The breadth of the definition of “government official” was demonstrated in 2011, when Johnson & Johnson settled civil and criminal FCPA enforcement actions alleging that it gave cash and gifts of “inappropriate travel” to doctors and administrators employed at state-run hospitals and healthcare facilities in Greece, Poland and Romania to encourage their selection of Johnson & Johnson pharmaceuticals and surgical implants. Because the state owned the healthcare facilities, doctors and administrators employed there were deemed government officials.

Risks for EB-5 Issuers

Focus on Contractors and Agents

The foreign activities of EB-5 issuers consist of raising capital and facilitating the immigration of foreign nationals. This usually involves engaging a local agent who is licensed or authorized by the local government to solicit and assist investors and may involve government permissions in matters such as exit visas and currency transfers. It is not uncommon for local government or party officials to make appearances at EB‑5 marketing events or to be photographed with project sponsors.

The FCPA primarily raises two questions for EB-5 issuers. First, is the issuer directly making a corrupting payment when paying its agents and representatives on the issuer’s behalf? Second, when hiring a local agent or other contractor, is the issuer authorizing the contractor to make a corrupting payment?

Concerns have been raised as to whether government licensing of offshore placement agents or emigration agents would make them “government officials” and prohibit an EB-5 issuer from paying fees to emigration agents. Simply being licensed by the government should not have this effect. However, it remains important to determine whether the agent’s business entity is majority owned by the government, the involvement of political party officials, and whether fees could be construed as illicit payments for official action rather than fees to the agency for legitimate services. The following factors may be helpful in confirming that retention and payment of a foreign agent for bona fide services is not, in itself, a violation of FCPA:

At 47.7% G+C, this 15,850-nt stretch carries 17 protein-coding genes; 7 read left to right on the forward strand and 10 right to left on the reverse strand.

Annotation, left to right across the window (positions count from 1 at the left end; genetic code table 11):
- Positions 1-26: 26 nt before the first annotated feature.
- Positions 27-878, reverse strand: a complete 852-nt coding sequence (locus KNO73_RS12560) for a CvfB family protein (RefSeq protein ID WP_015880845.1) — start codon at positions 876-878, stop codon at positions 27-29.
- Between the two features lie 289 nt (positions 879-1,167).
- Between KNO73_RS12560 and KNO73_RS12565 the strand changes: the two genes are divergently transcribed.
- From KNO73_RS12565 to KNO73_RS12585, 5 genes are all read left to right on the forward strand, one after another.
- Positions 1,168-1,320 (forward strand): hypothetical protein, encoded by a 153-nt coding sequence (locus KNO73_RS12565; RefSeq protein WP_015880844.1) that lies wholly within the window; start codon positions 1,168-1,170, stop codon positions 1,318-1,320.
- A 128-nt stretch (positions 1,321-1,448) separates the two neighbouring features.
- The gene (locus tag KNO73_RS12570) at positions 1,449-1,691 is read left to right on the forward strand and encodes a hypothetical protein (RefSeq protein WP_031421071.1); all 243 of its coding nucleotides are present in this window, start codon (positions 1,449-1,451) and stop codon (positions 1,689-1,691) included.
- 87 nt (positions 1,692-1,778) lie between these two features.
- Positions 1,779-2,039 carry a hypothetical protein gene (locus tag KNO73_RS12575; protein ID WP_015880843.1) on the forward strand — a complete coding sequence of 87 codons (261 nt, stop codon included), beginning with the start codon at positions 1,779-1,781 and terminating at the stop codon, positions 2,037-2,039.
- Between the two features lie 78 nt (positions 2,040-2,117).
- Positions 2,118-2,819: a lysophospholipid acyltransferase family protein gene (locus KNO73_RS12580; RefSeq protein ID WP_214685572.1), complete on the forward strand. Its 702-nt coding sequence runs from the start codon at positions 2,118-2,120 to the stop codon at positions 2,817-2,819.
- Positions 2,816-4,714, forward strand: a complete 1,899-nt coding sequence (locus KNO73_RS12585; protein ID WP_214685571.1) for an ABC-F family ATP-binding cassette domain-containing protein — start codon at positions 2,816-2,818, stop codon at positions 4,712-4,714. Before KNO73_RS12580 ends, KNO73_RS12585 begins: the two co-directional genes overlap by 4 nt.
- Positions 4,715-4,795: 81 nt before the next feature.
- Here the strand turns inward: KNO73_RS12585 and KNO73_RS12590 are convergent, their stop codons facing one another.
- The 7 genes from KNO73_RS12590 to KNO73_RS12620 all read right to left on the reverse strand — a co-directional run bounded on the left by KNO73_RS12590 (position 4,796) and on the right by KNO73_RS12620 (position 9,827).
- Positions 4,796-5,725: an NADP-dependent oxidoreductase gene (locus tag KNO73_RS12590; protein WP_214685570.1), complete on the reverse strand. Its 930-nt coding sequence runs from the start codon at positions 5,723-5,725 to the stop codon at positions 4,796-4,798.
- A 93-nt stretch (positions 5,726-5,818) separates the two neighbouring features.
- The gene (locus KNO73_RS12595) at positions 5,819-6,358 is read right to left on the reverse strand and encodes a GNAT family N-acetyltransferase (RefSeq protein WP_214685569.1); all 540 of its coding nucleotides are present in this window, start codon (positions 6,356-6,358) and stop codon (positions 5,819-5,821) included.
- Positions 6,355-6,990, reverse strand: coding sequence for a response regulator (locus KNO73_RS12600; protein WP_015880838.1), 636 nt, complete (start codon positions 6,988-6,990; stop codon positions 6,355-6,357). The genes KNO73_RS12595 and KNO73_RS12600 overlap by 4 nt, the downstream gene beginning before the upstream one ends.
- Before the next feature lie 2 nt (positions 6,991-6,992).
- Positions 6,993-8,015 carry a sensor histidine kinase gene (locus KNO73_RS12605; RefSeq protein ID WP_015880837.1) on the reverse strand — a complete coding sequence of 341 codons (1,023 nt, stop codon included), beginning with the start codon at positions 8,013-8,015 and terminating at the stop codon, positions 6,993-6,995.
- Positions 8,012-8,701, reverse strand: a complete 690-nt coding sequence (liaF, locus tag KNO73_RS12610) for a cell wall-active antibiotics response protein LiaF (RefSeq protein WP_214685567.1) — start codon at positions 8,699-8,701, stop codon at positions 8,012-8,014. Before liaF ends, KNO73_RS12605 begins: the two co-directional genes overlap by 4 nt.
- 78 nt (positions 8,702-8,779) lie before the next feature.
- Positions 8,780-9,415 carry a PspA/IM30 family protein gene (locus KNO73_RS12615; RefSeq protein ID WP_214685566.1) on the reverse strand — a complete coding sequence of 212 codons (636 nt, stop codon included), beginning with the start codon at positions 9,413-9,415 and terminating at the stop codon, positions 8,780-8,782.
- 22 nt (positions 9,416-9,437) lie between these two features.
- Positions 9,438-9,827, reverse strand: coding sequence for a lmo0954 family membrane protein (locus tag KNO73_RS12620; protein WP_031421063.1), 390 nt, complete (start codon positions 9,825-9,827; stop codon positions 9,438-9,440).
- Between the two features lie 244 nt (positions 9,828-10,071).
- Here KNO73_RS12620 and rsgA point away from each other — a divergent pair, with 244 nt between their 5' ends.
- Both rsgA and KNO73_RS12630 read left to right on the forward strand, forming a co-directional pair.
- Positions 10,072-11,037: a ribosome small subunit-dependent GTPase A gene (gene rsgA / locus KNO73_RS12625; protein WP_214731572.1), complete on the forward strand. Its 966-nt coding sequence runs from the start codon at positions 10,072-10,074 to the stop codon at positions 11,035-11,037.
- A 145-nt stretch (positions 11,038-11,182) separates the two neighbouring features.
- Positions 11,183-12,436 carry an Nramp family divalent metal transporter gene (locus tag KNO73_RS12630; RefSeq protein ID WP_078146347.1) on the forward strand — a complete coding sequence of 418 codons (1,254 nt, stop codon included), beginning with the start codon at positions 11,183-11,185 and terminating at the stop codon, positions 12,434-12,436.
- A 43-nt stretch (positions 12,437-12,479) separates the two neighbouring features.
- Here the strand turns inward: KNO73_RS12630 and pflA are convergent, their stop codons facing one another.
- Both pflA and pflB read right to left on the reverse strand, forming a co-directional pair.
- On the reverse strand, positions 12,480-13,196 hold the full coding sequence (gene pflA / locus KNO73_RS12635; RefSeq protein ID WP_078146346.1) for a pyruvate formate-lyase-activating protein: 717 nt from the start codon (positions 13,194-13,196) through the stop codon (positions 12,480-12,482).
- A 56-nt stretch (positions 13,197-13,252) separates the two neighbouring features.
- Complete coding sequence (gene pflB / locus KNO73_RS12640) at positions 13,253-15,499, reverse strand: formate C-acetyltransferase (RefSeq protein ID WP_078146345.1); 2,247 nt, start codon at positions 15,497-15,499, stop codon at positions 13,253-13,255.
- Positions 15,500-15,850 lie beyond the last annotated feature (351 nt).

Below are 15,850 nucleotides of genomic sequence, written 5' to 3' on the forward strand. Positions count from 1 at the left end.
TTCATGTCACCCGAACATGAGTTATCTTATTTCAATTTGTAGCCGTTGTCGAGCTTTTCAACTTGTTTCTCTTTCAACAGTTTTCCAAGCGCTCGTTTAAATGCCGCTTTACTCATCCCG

• If the payment of the agent is permitted under the written law of the foreign country, it is not a violation of FCPA.
  • If the payment of the agent is openly made and reported and is transparent, it is not made “corruptly” and does not violate FCPA.
  • If the services the agent provides are limited to soliciting investors, facilitating their investment and assisting in document preparation, the agent’s fees likely are not made to procure “an official act or decision” or “improper advantage” in violation of FCPA.

The bigger risk for EB-5 issuers is that if the agent pays money or gives gifts to government officials in the course of its engagement, the U.S. company may be deemed to have authorized the agent to pay bribes on its behalf in violation of FCPA. For example, a U.S. company would violate the FCPA if it retained an agent to perform any of the following actions on its behalf:

  • The agent makes an improper payment to secure an exit visa for an investor
  • The agent pays an official to grant permission to market the EB-5 offering in a particular territory
  • The agent pays an honorarium or gives a gift to a local official for the official’s appearance at a marketing event or a “photo opportunity” at which the official expresses government approval or endorsement of an EB-5 investment opportunity
  • The agent bribes or arranges for the bribery of banking or customs officials to circumvent currency controls.

Recipe for an Effective FCPA Compliance Program for EB-5 Issuers

The most recent guidance from the FCPA enforcement agencies on what they consider an effective compliance program appears in the Resource Guide as the 10 “Hallmarks of Effective Compliance Programs.” These hallmarks should be a starting point in designing your company’s program.

While the SEC and DOJ expect a large multinational corporation to have a rigorous and customized compliance and ethics program. Small companies – which would include most EB-5 issuers – may have a simpler and less formal program that is nonetheless recognized as “effective.” For example the smaller company need not have a separate compliance staff, it can provide training in informal staff meetings, and can even model its compliance program on existing programs and best practices of other similar organizations. The following nine[2] elements are based on the Resource Guide’s “Hallmarks” that are most relevant to the typical EB-5 issuer:

  1. Commitment from Senior Management and a Clearly Articulated Policy Against Corruption. Most EB-5 issuers are organized and led by one or two principals. These individuals must have a lead role in developing and communicating the compliance program and set a clear “tone at the top.” A company’s employees or independent contractors may look for signs or signals that the compliance program is purely for show. The company’s leaders must avoid any ambiguity and make it clear that avoidance of corrupt activity – and a determination to follow all laws and regulations – reflects their wishes and is at the core of the company’s culture.